Plan to consolidate USM and UMaine business schools draws mixed reactions from faculty

Vendean Vafiades
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Vendean Vafiades
Posted June 02, 2014, at 2:11 p.m.
Last modified June 02, 2014, at 4:39 p.m.

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BANGOR, Maine — A plan to consolidate the graduate business programs at the University of Maine and the University of Southern Maine and possibly offer the master of business administration degree at a new facility in Portland has been met with doubts by USM School of Business faculty.

A letter written by USM business school faculty explained that University of Maine System representatives asked the faculty about their interest in a joint degree program a year ago.

“The school of business faculty were told that the new joint MBA degree would be based in Portland and that courses would be taught by graduate faculty from both institutions,” the letter, which was distributed at a USM Faculty Senate meeting last Thursday, said.

It went on to say that under this plan, degrees would be conferred by UMaine.

Business school professor Bob Heiser, who presented the letter, said he and his colleagues are supportive of a joint degree program, but they have doubts about the process by which it is being shaped and about ceding degree-granting ability to UMaine.

“We wish to express concerns about: how the degree is conferred, the current approach to forming the new MBA program, the need for transparency in the process, and the possible narrow leadership framework that is being established for the new program,” the letter said.

“I recognize that it’s a difficult process, we the faculty at both institutions were expecting a lot more participation and involvement in the process since it’s our graduate programs,” he said Friday.

But at least one UMaine business school professor said she’s happy to leave the initial planning of the program to others.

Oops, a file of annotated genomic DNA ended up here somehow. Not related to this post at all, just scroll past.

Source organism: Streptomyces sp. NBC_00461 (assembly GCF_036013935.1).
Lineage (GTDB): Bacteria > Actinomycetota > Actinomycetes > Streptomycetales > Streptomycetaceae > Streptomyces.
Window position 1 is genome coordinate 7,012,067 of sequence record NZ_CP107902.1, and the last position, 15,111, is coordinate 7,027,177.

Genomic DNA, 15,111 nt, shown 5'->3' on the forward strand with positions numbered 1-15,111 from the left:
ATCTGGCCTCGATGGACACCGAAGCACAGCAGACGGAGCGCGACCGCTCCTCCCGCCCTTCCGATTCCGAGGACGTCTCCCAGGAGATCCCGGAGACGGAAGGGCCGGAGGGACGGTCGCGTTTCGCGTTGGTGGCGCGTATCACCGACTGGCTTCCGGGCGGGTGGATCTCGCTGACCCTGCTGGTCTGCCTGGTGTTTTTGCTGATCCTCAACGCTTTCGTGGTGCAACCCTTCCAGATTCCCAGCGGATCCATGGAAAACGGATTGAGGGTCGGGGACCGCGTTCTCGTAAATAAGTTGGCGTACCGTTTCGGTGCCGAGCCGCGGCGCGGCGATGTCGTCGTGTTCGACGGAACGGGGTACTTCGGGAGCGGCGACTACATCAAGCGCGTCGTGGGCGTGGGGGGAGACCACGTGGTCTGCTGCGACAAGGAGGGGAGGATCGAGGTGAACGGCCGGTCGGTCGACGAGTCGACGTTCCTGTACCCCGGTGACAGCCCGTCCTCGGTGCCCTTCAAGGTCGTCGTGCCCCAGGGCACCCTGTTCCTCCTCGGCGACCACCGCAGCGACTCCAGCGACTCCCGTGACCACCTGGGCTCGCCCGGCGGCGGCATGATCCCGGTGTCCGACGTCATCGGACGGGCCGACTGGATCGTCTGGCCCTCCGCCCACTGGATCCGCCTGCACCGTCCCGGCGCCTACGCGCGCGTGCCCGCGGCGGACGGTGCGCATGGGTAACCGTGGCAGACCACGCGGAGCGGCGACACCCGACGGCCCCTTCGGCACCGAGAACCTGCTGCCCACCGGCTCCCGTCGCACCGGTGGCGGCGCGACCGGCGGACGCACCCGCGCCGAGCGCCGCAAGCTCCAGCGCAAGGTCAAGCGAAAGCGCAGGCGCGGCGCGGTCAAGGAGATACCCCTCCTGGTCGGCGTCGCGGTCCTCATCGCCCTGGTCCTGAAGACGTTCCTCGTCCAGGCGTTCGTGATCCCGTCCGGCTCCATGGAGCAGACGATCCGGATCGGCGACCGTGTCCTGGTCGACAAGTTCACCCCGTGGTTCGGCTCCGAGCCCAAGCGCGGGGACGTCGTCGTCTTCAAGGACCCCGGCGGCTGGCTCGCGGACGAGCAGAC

“Does the faculty want to deal with all these little things?” Gloria Vollmers, a UMaine accounting professor, said. “There’s so many other things to worry about.”

She acknowledged that the planning may get contentious when questions of curriculum come up.

“The devil, of course, is in the details,” she said in an email. “Who offers the degree, how are tuition dollars allocated, etc?”

“We’re probably going to fight about that, but we shouldn’t,” she said.

Regarding the possible consolidation and move to Portland, nothing has been decided, according to Vendean Vafiades, director of advancement and external affairs at the University of Maine School of Law.

An outside consultant, called the Parthenon Group, is being paid between $400,000 and $500,000 by the Harold Alfond Foundation on behalf of the university system to explore the possibility of consolidating the programs and offering an interdisciplinary program with the law school, she said Friday.

“It’s premature to be hypothetical about what the conclusion would be,” she said. The group will present its findings in late summer or early fall.

The Parthenon Group has formed a committee made up of the deans and one faculty member from the USM business school, the UMaine business school and the University of Maine Law School, of which Vafiades is the chair.

The UMaine business school dean, Ivan Manev, deferred questions about the plan to the system office, which referred inquiries to Vafiades.

Vafiades said the committee has been working with the consultant to determine what kind of program prospective business school students are looking for and what kind of graduates employers want to hire.

Vafiades said she hopes the negativity around the potential new program will dissipate.

“It’s a real opportunity to develop something new,” she said, adding that she believes there’s a demand for an interdisciplinary program with the law school.

“Having business leaders with some legal background is useful,” she said. “Lawyers now even more need to be informed about business practices and financial issues because they’re running their own practice or they’re dealing with business clients.”

 

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